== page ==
Summary: Looks at fear and why we shouldn’t be afraid. Tom Clancy’s movie is used as the title, and little else.
Just a few weeks ago, the movie "The Sum of All Fears" was released. This movie plays on the fear of international hostility, and allows our favorite Tom Clancy character Jack Ryan to save the day once again. The movie title though, seems to hit on a very timely topic these days: fear. Even though we are past the nine-month mark since 9/11, many of us are still fearful of things that never would have worried us before. Workers staffing the Freedom Festival, Detroit’s annual celebration in conjunction with Windsor, Ontario, have already been warned of possible terrorist attacks. Anyone who has taken an airplane in the last nine months knows the underlying tension present in today’s passengers.
"Thomas Merton once said that at the root of all war is fear - not so much the fear we have of one another but the fear we have of everything." (Homiletics Online) Fear can unnecessarily paralyze us or it can hastily send us on the defensive. Think about our national reaction to the events of 9/11. We put up our guard against all sorts of ridiculous things. We irrationally think that if we avoid tall buildings and airplanes we are safer. We report unusual activity of Arabic people we see, like when they purchase too much candy (actual case - the guy was a store owner). People are speculating about the atmosphere on September 11th, 2002. Fear seems to be a regular companion these days.
Many types of fear grip us today: fear of losing our jobs, fear of personal safety, fear of health concerns for ourselves or our families, fear of academic failure, fear of harassment, fear of looking foolish, fear of not being loved, fear of being ostracized, fear of being unprepared for financial struggles ahead, fear of being alone. There are so many different places that we experience fear these days. At home, on the job, in the store, fear is all around. Apparently, the sum of all fears (to use Tom Clancy’s phrase) is huge!
In today’s gospel lesson, Jesus makes a simple, but timely point to his disciples: "No matter what happens, do not be afraid." He gets to the point by using multiple examples of scary things that could threaten the disciples. "A disciple is not above the teacher, nor a slave above the master." Jesus talks about confrontations he’s faced, and reminds them that they aren’t going to escape without being bothered too. "If they have called the master of the house Beelzebul, how much more will they malign those of his household!" In other words, if Jesus’ opponents have claimed that Jesus is the devil himself, they will make even more painful comments about Jesus’ followers. Jesus reassures his disciples that even if they are verbally abused for their connection to him, they should not fear.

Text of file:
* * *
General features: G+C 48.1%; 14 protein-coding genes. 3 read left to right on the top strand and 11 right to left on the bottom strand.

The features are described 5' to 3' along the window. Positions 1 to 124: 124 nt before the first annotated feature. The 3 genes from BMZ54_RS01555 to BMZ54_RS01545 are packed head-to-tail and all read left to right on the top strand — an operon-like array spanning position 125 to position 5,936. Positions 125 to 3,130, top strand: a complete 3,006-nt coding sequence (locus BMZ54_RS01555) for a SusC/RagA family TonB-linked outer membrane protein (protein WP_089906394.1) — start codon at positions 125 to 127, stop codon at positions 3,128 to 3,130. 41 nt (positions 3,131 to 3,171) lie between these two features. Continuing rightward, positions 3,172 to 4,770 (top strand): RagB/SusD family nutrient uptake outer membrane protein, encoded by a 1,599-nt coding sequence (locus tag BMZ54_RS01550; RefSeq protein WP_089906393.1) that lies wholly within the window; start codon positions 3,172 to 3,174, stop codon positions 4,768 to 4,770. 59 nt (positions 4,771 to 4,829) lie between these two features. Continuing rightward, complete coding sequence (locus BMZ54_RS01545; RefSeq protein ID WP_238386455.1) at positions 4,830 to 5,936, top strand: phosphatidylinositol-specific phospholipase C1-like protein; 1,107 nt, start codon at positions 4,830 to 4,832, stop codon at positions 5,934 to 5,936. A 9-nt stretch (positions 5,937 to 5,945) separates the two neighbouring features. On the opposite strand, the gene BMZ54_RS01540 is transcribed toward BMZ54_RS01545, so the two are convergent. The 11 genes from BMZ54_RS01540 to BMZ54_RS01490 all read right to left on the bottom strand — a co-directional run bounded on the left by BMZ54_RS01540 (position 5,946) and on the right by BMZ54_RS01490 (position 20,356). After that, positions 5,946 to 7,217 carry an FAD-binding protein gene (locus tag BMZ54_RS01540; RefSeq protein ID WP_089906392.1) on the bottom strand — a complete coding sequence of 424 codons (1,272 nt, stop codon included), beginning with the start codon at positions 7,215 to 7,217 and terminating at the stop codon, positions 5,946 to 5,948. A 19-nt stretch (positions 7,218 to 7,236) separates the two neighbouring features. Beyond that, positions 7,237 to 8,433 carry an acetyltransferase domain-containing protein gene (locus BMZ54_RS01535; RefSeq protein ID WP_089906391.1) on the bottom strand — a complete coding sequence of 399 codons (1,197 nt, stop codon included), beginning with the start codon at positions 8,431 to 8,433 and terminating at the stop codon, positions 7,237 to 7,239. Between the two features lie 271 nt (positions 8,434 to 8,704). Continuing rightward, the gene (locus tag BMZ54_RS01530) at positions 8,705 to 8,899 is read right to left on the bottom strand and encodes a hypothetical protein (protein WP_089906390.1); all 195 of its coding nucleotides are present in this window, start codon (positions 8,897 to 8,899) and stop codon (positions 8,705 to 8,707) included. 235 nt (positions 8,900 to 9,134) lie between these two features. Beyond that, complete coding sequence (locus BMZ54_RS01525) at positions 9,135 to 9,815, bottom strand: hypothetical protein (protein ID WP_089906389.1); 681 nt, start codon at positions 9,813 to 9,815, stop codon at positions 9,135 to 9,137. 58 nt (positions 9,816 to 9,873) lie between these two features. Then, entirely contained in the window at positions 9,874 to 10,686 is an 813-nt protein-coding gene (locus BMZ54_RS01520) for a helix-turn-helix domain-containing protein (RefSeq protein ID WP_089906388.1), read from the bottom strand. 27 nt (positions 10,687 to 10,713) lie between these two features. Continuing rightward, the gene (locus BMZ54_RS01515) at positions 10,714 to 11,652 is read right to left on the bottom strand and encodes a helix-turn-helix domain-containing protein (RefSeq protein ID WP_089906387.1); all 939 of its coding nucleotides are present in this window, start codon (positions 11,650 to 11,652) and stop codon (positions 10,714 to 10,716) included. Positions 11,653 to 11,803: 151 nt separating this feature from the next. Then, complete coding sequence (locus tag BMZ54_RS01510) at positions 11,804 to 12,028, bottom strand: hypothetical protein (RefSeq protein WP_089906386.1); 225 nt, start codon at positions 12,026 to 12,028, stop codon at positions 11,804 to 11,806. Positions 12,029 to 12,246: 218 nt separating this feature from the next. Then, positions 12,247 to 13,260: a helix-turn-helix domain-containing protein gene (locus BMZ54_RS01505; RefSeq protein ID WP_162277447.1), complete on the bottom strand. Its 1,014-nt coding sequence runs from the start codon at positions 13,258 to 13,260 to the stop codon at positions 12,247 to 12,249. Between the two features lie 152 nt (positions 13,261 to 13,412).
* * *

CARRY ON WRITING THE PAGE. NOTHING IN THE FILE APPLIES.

As he tries to ease the disciples’ fears, Jesus says: "Do not fear those who kill the body but cannot kill the soul; rather fear him who can destroy both soul and body in hell." In other words, he says, "Don’t fear people. Fear God." There is nothing that anyone can do to us that nullifies God’s claim on us. Even if a person kills our body, God still has power over our soul. Even if someone threatens everything we have, God still has the last word. Jesus is right; we shouldn’t fear people.
But what about Jesus’ admonition to "fear him who can destroy both soul and body in hell"? Do you want to be afraid of God? I sure don’t. But let me tell you about another use of the word "fear" in the Bible and in church tradition. "Fear" implies a deep respect for God Almighty, a mystery that shrouds God’s full definition, a healthy distance between Creator and people. In Luther’s Small Catechism, we are reminded to "fear, love, and trust God". Fear reminds us that we are not equal to God. We always must "look up" to God, even if God offers grace and mercy in that meeting.
After Jesus tells the disciples to fear God instead of people, he reminds them that they are each valuable to God. We may not be God’s equals, but God knows us intimately and personally. "Are not two sparrows sold for a penny? Yet not one of them will fall to the ground apart from your Father." Not even a tiny sparrow dies without God’s awareness, and we are of more value than cheap little birds. More than just the fact that God notices when we die, Jesus reminds the disciples that God knows everything about them.
He says, "And even the hairs of your head are all counted. So do not be afraid; you are of more value than many sparrows." I could sit here all day trying to count how many hairs I have. Probably I’d never get the right answer, because as soon as I counted them, one or more would have fallen out, and I’d be out of whack again. But it is reassuring to know that God, who knows everything about us, still loves us. Even when our hair falls out due to old age or chemo or stress or whatever, God knows how many hairs are on your head. God knows the thoughts of your heart before you are aware of them yourself. God is not an unmoved onlooker, but is deeply interested in each of us.